Actions and Detail Panel
Valuing Yourself: Costing and Pricing your Work.
Tue 27 June 2017, 02:00 – 05:00 BST
Creative people often undervalue their time in comparison with other professionals. We’ll be looking at how to set a daily or hourly rate and, using your own work as the starting point, unravel the knotty issue of how to value your artwork for sale.
We’ll consider the factors you need to take into consideration when you put a price on your work and you’ll begin to build a pricing strategy. One of those factors is possible representation by a gallery or agent so we’ll explore what representation entails, what you might expect and how such relationships should be managed.
This will be a practical workshop that will put a value on something that you’ve already created.
The session will be run by Jo Coupe, a visual artist, working across sculpture, installation, video, sound and photography. Jo’s work is rooted in an ongoing investigation into impermanence and decay for which research acts as a starting point.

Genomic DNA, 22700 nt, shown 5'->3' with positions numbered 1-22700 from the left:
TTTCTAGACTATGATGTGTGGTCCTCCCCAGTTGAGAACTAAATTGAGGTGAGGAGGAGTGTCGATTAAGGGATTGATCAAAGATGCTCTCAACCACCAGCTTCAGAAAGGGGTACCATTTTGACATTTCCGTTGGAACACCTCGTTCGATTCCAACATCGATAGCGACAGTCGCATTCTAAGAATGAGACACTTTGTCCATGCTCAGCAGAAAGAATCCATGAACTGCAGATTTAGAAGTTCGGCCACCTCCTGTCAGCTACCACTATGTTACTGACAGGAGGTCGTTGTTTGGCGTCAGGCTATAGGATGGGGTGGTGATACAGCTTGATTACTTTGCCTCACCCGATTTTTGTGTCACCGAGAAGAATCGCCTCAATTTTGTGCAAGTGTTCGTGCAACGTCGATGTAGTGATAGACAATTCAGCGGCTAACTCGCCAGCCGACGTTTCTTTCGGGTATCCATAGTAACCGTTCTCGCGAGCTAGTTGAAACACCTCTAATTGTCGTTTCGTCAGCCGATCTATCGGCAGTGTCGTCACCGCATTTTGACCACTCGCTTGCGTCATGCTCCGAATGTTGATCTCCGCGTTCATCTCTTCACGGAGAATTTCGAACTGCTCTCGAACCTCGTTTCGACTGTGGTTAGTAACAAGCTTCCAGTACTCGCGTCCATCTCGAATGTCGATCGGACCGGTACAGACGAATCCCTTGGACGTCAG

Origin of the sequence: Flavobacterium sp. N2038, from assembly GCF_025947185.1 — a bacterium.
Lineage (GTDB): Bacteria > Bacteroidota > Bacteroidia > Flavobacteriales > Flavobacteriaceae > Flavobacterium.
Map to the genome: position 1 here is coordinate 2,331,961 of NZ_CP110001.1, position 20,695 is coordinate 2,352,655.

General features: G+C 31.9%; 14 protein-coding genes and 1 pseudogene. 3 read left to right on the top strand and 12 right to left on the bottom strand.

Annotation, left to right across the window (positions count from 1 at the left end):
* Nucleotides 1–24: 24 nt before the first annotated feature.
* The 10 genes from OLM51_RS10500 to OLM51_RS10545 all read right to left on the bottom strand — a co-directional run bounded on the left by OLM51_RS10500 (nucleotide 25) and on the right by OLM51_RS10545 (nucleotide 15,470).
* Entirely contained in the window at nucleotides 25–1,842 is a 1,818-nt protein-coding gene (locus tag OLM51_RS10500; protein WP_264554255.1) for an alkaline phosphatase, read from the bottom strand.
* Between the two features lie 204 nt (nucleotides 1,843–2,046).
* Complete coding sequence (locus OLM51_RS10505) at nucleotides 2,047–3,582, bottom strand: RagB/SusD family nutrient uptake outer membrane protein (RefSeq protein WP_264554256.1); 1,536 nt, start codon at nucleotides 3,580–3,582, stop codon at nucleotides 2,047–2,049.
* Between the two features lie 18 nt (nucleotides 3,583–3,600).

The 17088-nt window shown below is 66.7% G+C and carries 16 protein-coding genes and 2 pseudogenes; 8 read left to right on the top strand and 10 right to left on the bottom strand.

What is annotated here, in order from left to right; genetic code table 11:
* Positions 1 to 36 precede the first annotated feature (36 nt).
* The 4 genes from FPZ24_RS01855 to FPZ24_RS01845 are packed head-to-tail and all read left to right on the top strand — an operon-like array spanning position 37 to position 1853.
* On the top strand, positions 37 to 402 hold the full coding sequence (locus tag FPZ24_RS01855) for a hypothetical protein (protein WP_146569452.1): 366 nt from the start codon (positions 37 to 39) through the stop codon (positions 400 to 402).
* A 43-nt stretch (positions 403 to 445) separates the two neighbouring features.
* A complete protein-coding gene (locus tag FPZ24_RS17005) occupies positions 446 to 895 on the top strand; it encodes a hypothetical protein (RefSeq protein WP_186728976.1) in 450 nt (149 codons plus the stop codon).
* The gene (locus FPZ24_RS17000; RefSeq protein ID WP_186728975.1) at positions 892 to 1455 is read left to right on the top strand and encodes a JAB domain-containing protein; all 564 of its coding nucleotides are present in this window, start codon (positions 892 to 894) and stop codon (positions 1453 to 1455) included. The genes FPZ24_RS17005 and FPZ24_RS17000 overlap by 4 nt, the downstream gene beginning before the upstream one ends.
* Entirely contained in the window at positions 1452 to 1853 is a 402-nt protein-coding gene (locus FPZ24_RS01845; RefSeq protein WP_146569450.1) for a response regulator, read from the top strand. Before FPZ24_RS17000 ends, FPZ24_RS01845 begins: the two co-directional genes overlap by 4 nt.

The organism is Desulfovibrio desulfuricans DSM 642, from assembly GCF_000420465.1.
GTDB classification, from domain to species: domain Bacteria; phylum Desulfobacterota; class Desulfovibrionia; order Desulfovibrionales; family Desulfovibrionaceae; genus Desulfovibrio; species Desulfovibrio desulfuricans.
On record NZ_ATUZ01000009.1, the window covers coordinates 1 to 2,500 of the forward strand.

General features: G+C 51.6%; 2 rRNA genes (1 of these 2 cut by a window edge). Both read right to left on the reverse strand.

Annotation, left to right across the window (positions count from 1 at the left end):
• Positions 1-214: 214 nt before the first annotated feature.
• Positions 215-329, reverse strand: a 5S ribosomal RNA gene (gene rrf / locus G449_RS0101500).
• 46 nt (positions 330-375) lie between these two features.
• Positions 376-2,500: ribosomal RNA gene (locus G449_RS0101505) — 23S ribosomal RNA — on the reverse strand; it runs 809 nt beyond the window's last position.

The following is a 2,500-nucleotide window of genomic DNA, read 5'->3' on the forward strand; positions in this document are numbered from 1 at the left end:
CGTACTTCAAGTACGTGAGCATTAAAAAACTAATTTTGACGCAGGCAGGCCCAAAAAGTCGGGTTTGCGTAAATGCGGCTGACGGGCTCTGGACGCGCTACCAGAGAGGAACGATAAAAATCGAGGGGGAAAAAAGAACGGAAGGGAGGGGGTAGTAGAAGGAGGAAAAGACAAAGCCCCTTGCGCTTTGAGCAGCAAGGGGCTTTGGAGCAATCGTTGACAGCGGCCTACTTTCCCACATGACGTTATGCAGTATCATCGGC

Jo was born in Stoke on Trent in 1975 and studied at Newcastle University and Goldsmiths College. Recent projects have included: Crystalline Energy, a residency with global aluminium producer, Rio Tinto Alcan (UK), and Rarified, a commission for Tatton Park Biennial (Cheshire, UK). Solo exhibitions include The Ashes of Other Elements, Workplace Gallery (Gateshead, UK), A Distance between Two Points, Airspace Gallery (Stoke on Trent, UK). Group exhibitions include Pertaining to things Natural, Chelsea Physic Garden (London, UK), Easy Does it touring to Supercollider (Blackpool, UK), Aid and Abet (Cambridge, UK) and David Dale Gallery (Glasgow, UK) Satellite Satellite, Workplace Gallery (London, UK) and A Foreign Encounter, Gallerie FOE (Munich, Germany).
Jo has work in several public and private collections and is represented by Workplace Gallery, Gateshead. She lives and works in Gateshead, UK.
This professional development workshop is for emerging artists and other creative practitioners looking to commercialise their work. It has been funded by Arts Council England and Newcastle City Library